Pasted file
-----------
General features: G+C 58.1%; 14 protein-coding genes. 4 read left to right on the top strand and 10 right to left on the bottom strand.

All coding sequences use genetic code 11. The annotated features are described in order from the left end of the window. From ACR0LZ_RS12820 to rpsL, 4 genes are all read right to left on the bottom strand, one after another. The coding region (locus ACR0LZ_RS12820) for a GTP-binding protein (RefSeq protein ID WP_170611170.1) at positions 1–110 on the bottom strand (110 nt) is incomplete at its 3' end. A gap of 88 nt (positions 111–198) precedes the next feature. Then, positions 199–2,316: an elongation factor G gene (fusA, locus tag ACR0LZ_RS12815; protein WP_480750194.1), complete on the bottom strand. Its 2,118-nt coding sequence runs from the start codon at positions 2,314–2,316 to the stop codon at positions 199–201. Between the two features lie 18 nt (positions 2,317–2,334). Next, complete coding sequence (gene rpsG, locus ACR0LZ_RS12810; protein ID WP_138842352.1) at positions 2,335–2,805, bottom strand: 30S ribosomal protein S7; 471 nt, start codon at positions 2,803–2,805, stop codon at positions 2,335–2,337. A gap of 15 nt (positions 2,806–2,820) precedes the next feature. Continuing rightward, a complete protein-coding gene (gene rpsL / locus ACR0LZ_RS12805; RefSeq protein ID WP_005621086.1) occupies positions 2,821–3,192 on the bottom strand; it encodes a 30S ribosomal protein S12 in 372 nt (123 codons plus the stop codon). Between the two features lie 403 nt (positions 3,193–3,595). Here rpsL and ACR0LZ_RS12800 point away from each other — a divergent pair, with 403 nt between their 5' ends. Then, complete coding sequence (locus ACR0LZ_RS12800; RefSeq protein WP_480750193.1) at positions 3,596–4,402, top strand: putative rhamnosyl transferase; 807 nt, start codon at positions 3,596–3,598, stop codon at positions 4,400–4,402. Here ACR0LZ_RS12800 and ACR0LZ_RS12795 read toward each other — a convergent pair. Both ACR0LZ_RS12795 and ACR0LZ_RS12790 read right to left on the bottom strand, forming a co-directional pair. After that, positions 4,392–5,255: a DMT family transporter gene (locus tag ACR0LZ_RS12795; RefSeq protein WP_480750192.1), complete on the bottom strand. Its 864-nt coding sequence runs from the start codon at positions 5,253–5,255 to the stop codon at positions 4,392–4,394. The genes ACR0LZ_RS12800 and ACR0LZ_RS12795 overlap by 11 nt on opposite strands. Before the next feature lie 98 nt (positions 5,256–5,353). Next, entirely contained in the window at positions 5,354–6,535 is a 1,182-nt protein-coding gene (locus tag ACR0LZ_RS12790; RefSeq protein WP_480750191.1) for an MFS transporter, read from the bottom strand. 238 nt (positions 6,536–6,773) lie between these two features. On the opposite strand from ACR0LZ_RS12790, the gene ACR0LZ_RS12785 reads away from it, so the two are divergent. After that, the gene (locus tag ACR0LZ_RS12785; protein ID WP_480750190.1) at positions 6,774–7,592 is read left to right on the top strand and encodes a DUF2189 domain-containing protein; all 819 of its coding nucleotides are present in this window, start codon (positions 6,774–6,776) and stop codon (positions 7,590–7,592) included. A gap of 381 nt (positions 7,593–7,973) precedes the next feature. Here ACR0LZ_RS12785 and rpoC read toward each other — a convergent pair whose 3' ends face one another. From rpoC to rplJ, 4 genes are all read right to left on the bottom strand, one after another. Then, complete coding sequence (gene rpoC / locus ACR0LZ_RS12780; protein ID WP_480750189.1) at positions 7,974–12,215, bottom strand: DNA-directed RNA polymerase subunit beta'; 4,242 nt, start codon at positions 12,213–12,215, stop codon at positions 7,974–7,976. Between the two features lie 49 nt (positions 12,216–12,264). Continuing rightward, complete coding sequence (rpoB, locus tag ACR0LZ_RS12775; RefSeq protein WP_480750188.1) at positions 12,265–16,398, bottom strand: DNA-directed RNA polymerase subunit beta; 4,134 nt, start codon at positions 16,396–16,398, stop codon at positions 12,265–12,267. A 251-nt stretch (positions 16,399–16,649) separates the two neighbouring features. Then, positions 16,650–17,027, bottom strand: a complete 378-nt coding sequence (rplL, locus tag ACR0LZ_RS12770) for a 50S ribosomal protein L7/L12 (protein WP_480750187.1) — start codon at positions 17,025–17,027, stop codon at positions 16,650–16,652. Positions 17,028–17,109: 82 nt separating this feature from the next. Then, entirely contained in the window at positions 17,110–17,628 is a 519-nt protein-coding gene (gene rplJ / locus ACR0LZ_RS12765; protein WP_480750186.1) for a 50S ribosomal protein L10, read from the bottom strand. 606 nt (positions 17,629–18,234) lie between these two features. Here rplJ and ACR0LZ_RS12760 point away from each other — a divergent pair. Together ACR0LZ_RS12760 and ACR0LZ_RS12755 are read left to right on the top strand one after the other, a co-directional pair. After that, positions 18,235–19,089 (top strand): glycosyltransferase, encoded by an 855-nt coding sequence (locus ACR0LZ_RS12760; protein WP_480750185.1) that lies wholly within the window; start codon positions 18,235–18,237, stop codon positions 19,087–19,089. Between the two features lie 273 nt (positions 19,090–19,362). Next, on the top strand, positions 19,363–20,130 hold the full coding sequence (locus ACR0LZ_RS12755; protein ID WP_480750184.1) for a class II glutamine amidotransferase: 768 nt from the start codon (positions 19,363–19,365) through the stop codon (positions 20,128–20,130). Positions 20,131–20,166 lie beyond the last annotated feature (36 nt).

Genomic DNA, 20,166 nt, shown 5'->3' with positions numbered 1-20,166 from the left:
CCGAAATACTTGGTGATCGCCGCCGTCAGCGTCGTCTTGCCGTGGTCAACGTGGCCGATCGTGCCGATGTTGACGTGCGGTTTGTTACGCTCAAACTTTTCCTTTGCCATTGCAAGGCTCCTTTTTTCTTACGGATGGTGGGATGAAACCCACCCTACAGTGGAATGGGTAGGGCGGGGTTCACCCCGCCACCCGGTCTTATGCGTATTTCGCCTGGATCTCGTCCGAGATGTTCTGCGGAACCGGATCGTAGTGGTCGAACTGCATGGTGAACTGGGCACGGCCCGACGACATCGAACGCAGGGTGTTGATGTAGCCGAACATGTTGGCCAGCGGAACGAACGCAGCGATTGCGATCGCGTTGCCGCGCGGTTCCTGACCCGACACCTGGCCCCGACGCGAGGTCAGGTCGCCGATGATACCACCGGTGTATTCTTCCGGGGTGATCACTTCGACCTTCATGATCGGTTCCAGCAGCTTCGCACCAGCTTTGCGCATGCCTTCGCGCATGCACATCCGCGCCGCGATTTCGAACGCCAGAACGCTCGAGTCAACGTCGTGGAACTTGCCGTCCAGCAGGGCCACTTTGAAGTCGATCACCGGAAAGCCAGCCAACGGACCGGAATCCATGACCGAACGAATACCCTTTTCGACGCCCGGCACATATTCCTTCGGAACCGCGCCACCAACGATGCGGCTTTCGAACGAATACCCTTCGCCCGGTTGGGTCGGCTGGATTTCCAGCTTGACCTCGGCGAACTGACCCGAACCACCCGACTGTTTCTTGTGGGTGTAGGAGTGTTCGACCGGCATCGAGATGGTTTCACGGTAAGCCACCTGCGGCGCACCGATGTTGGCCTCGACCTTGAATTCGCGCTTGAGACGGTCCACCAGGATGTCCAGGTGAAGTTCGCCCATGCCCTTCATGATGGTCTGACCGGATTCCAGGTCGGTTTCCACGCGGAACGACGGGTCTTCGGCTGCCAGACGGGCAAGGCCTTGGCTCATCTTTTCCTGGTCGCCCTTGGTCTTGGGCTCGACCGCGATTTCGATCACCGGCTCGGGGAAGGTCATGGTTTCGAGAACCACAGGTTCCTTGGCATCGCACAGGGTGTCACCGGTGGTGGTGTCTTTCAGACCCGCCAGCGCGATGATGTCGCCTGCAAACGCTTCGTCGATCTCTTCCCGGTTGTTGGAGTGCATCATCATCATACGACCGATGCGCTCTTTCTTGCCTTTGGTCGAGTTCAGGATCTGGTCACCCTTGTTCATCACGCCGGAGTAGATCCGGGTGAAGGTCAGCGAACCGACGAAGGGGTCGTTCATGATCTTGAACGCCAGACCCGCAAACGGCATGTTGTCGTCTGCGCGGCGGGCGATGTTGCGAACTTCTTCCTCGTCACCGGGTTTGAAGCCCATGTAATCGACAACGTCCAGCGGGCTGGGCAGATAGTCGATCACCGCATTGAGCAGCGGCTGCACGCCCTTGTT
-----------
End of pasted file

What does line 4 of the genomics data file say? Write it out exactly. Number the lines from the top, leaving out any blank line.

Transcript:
CCGAAATACTTGGTGATCGCCGCCGTCAGCGTCGTCTTGCCGTGGTCAACGTGGCCGATCGTGCCGATGTTGACGTGCGGTTTGTTACGCTCAAACTTTTCCTTTGCCATTGCAAGGCTCCTTTTTTCTTACGGATGGTGGGATGAAACCCACCCTACAGTGGAATGGGTAGGGCGGGGTTCACCCCGCCACCCGGTCTTATGCGTATTTCGCCTGGATCTCGTCCGAGATGTTCTGCGGAACCGGATCGTAGTGGTCGAACTGCATGGTGAACTGGGCACGGCCCGACGACATCGAACGCAGGGTGTTGATGTAGCCGAACATGTTGGCCAGCGGAACGAACGCAGCGATTGCGATCGCGTTGCCGCGCGGTTCCTGACCCGACACCTGGCCCCGACGCGAGGTCAGGTCGCCGATGATACCACCGGTGTATTCTTCCGGGGTGATCACTTCGACCTTCATGATCGGTTCCAGCAGCTTCGCACCAGCTTTGCGCATGCCTTCGCGCATGCACATCCGCGCCGCGATTTCGAACGCCAGAACGCTCGAGTCAACGTCGTGGAACTTGCCGTCCAGCAGGGCCACTTTGAAGTCGATCACCGGAAAGCCAGCCAACGGACCGGAATCCATGACCGAACGAATACCCTTTTCGACGCCCGGCACATATTCCTTCGGAACCGCGCCACCAACGATGCGGCTTTCGAACGAATACCCTTCGCCCGGTTGGGTCGGCTGGATTTCCAGCTTGACCTCGGCGAACTGACCCGAACCACCCGACTGTTTCTTGTGGGTGTAGGAGTGTTCGACCGGCATCGAGATGGTTTCACGGTAAGCCACCTGCGGCGCACCGATGTTGGCCTCGACCTTGAATTCGCGCTTGAGACGGTCCACCAGGATGTCCAGGTGAAGTTCGCCCATGCCCTTCATGATGGTCTGACCGGATTCCAGGTCGGTTTCCACGCGGAACGACGGGTCTTCGGCTGCCAGACGGGCAAGGCCTTGGCTCATCTTTTCCTGGTCGCCCTTGGTCTTGGGCTCGACCGCGATTTCGATCACCGGCTCGGGGAAGGTCATGGTTTCGAGAACCACAGGTTCCTTGGCATCGCACAGGGTGTCACCGGTGGTGGTGTCTTTCAGACCCGCCAGCGCGATGATGTCGCCTGCAAACGCTTCGTCGATCTCTTCCCGGTTGTTGGAGTGCATCATCATCATACGACCGATGCGCTCTTTCTTGCCTTTGGTCGAGTTCAGGATCTGGTCACCCTTGTTCATCACGCCGGAGTAGATCCGGGTGAAGGTCAGCGAACCGACGAAGGGGTCGTTCATGATCTTGAACGCCAGACCCGCAAACGGCATGTTGTCGTCTGCGCGGCGGGCGATGTTGCGAACTTCTTCCTCGTCACCGGGTTTGAAGCCCATGTAATCGACAACGTCCAGCGGGCTGGGCAGATAGTCGATCACCGCATTGAGCAGCGGCTGCACGCCCTTGTT